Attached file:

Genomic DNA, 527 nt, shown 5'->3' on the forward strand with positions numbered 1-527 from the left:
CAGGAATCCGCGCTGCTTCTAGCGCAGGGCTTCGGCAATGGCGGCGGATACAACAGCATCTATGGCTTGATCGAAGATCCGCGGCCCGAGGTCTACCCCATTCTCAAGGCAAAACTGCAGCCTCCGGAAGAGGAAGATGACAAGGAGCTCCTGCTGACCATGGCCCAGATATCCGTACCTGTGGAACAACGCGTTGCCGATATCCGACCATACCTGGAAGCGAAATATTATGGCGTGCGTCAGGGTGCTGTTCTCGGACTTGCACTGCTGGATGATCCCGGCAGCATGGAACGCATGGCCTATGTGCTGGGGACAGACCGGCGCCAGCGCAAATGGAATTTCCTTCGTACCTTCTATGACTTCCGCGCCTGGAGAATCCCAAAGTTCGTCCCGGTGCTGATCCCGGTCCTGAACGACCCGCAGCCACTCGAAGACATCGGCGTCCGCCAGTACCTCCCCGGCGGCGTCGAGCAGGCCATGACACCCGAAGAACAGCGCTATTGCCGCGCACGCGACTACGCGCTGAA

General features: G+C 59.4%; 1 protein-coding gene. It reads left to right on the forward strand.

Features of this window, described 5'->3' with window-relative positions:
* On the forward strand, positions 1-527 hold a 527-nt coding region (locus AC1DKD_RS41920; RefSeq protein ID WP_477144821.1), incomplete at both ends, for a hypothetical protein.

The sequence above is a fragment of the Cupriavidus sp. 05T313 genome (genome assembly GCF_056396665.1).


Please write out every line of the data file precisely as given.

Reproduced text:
Genomic DNA, 527 nt, shown 5'->3' on the forward strand with positions numbered 1-527 from the left:
CAGGAATCCGCGCTGCTTCTAGCGCAGGGCTTCGGCAATGGCGGCGGATACAACAGCATCTATGGCTTGATCGAAGATCCGCGGCCCGAGGTCTACCCCATTCTCAAGGCAAAACTGCAGCCTCCGGAAGAGGAAGATGACAAGGAGCTCCTGCTGACCATGGCCCAGATATCCGTACCTGTGGAACAACGCGTTGCCGATATCCGACCATACCTGGAAGCGAAATATTATGGCGTGCGTCAGGGTGCTGTTCTCGGACTTGCACTGCTGGATGATCCCGGCAGCATGGAACGCATGGCCTATGTGCTGGGGACAGACCGGCGCCAGCGCAAATGGAATTTCCTTCGTACCTTCTATGACTTCCGCGCCTGGAGAATCCCAAAGTTCGTCCCGGTGCTGATCCCGGTCCTGAACGACCCGCAGCCACTCGAAGACATCGGCGTCCGCCAGTACCTCCCCGGCGGCGTCGAGCAGGCCATGACACCCGAAGAACAGCGCTATTGCCGCGCACGCGACTACGCGCTGAA

General features: G+C 59.4%; 1 protein-coding gene. It reads left to right on the forward strand.

Features of this window, described 5'->3' with window-relative positions:
* On the forward strand, positions 1-527 hold a 527-nt coding region (locus AC1DKD_RS41920; RefSeq protein ID WP_477144821.1), incomplete at both ends, for a hypothetical protein.

The sequence above is a fragment of the Cupriavidus sp. 05T313 genome (genome assembly GCF_056396665.1).